Think tank exec: Iranians won't talk further until US rejoins nuclear deal

Georgetown professor and executive vice president of the Quincy Institute for Responsible Statecraft think tank, Trita Parsi, said Monday he believes Iran will not go further with nuclear talks with the U.S. until Washington commits to rejoining the Joint Comprehensive Plan of Action (JCPOA).

Appearing on Hill.TV's "Rising," Parsi gave his assessment of what Iranian officials are attempting to achieve, with Iranian Minister of Foreign Affairs Mohammad Javad Zarif recently saying the onus was on the U.S. to revive the Obama-era nuclear deal.

The U.S. has called for Tehran to return to the terms of the JCPOA before sanctions are rolled back, but Iran has publicly insisted that the sanctions end first.

"I think what is happening is that the Iranians are saying they're not going to talk about anything else until the U.S. has rejoined the deal," Parsi said. "And then once the U.S. has rejoined the deal and there is a different administration in Iran, because they're having their elections in roughly four weeks or so, that's when we can really investigate whether the Iranians are open or not to such negotiations."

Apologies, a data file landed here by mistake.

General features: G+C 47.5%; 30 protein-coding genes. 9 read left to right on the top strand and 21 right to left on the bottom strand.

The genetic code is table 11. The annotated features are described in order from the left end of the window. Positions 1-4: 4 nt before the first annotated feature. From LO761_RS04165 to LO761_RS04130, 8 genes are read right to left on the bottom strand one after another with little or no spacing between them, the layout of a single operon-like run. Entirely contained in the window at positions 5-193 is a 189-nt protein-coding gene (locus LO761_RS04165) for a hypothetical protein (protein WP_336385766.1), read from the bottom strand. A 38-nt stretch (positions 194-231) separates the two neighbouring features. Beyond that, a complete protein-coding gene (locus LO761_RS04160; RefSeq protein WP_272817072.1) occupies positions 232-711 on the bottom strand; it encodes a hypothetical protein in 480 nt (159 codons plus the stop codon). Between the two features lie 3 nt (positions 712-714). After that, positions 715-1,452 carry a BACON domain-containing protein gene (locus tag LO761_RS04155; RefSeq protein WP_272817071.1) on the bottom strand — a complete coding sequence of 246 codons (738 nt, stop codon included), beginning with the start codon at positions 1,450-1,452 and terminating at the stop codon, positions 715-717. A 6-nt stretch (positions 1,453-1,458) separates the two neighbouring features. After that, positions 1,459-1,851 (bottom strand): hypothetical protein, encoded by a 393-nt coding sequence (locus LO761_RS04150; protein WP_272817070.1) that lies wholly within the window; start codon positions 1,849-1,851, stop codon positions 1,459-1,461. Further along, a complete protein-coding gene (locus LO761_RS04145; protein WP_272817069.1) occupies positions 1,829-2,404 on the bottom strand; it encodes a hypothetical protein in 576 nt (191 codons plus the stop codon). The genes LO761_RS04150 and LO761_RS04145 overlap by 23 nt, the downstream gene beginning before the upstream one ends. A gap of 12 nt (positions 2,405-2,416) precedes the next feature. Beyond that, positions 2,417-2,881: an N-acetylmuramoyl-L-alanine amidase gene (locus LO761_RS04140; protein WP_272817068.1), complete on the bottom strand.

Parsi said judging the state of negotiations at this time is "misguided" because the U.S. has not reentered the nuclear deal and Iran has made it clear it will not consider expanding the agenda until the U.S. meets its obligations under the deal.

However, he said it appears both sides are "serious" about reentering the deal.

"I think they have managed to overcome some of the toughest issues. Some issues obviously remain, it's part of the negotiations," Parsi said. "It's a tricky negotiation because they're actually not talking to each other directly. They're talking to each other through the Europeans."